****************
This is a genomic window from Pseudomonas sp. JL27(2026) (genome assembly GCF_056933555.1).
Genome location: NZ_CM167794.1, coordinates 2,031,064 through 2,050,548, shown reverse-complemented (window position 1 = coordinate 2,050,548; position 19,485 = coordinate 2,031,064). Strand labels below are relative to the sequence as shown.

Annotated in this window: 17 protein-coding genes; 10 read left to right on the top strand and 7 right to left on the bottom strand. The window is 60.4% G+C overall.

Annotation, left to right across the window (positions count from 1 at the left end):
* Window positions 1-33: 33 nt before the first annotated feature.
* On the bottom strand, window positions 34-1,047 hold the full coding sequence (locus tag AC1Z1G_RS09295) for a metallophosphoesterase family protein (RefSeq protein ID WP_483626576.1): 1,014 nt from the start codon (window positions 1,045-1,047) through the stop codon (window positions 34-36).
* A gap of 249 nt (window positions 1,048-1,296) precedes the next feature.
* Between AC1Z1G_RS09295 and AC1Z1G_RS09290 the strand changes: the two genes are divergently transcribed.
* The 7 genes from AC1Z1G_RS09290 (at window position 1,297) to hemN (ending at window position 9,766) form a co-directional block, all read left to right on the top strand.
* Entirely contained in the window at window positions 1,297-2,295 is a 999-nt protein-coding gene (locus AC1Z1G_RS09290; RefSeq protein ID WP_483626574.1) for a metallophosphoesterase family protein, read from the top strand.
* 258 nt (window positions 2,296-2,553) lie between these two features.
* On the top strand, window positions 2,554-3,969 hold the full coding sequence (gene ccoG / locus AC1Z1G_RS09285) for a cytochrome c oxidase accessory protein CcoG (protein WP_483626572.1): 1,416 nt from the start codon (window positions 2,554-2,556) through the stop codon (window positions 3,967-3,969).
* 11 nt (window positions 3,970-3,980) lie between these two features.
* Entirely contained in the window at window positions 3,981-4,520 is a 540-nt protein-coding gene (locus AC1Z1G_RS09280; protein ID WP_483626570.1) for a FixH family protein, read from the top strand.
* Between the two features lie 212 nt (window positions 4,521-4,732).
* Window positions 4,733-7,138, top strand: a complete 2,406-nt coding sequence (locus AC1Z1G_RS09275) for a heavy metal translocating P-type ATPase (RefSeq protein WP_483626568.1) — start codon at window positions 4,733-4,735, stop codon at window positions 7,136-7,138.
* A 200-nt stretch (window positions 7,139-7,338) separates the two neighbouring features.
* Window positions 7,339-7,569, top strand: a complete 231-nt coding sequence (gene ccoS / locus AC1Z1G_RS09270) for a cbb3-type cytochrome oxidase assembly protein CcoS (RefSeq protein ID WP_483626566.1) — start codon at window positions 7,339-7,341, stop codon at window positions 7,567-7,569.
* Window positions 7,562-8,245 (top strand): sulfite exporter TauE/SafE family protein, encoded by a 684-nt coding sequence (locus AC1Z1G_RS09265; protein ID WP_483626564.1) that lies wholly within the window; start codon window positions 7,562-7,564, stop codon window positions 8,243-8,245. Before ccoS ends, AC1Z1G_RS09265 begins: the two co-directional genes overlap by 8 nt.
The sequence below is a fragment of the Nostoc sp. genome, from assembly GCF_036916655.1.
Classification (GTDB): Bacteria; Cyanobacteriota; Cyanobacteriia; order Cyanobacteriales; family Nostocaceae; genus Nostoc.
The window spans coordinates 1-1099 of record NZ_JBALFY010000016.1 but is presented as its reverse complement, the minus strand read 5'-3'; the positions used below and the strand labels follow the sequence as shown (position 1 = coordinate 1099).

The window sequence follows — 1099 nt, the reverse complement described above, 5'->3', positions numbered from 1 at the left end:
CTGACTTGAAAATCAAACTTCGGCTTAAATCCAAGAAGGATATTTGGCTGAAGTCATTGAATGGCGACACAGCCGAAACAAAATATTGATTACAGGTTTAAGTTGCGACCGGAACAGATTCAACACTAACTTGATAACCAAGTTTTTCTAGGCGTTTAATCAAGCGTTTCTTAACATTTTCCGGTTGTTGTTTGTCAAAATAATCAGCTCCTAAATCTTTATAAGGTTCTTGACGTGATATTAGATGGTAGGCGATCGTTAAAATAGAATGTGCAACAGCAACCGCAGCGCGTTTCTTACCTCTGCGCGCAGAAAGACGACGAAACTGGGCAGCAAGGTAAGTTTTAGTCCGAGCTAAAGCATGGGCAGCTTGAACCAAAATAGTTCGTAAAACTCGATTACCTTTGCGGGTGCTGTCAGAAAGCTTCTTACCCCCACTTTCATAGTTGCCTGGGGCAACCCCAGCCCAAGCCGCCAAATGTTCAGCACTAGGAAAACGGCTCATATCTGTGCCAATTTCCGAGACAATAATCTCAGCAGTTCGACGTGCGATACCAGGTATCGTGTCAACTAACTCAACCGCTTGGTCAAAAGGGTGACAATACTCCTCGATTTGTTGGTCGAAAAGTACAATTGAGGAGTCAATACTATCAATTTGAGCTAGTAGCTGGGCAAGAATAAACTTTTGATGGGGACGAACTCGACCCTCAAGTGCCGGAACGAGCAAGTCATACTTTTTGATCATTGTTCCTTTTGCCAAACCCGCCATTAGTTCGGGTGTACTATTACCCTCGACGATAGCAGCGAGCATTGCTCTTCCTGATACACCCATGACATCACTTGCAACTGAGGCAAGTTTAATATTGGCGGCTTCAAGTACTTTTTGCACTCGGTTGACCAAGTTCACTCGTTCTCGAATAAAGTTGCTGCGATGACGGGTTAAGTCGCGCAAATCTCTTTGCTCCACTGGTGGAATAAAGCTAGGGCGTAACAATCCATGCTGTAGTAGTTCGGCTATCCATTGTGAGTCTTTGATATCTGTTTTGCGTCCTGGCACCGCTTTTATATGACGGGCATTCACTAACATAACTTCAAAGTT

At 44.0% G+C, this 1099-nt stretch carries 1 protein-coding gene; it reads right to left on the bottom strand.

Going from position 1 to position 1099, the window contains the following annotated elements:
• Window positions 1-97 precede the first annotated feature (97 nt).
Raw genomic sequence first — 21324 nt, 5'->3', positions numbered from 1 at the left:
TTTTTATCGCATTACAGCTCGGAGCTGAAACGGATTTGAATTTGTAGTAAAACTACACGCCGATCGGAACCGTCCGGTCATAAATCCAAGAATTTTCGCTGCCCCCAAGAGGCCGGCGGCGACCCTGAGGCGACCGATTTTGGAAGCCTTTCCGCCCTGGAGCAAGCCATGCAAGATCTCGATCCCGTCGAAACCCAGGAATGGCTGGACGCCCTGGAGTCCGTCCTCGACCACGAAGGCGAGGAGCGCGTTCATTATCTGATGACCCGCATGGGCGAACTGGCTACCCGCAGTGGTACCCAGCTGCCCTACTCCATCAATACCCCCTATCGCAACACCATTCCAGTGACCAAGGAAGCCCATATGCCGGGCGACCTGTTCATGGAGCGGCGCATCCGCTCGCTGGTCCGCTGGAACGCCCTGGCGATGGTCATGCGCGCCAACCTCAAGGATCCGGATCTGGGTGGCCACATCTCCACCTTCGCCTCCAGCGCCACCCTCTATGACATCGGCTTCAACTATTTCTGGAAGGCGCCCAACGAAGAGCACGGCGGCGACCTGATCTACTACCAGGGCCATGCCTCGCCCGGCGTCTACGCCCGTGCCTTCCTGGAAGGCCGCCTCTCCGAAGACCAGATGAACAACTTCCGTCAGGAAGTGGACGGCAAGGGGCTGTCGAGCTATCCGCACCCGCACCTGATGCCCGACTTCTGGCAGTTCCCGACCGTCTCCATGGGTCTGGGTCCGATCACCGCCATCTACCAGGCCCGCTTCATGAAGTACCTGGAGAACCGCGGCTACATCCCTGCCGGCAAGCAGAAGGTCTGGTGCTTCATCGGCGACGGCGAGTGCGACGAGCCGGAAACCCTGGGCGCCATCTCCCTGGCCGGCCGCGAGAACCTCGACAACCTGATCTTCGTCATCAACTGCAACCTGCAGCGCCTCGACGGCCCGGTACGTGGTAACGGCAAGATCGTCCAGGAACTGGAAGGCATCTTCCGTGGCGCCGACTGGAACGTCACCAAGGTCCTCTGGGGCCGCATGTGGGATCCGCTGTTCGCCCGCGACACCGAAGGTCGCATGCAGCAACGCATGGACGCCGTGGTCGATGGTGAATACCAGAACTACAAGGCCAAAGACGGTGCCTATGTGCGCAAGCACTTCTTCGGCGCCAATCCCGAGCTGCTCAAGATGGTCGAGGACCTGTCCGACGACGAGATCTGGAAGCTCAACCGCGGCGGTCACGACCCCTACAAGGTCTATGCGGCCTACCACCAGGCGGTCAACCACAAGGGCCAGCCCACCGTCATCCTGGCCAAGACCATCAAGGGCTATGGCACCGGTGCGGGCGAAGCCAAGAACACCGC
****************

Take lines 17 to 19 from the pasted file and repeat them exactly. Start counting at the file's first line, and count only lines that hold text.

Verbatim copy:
* A 200-nt stretch (window positions 7,139-7,338) separates the two neighbouring features.
* Window positions 7,339-7,569, top strand: a complete 231-nt coding sequence (gene ccoS / locus AC1Z1G_RS09270) for a cbb3-type cytochrome oxidase assembly protein CcoS (RefSeq protein ID WP_483626566.1) — start codon at window positions 7,339-7,341, stop codon at window positions 7,567-7,569.
* Window positions 7,562-8,245 (top strand): sulfite exporter TauE/SafE family protein, encoded by a 684-nt coding sequence (locus AC1Z1G_RS09265; protein ID WP_483626564.1) that lies wholly within the window; start codon window positions 7,562-7,564, stop codon window positions 8,243-8,245. Before ccoS ends, AC1Z1G_RS09265 begins: the two co-directional genes overlap by 8 nt.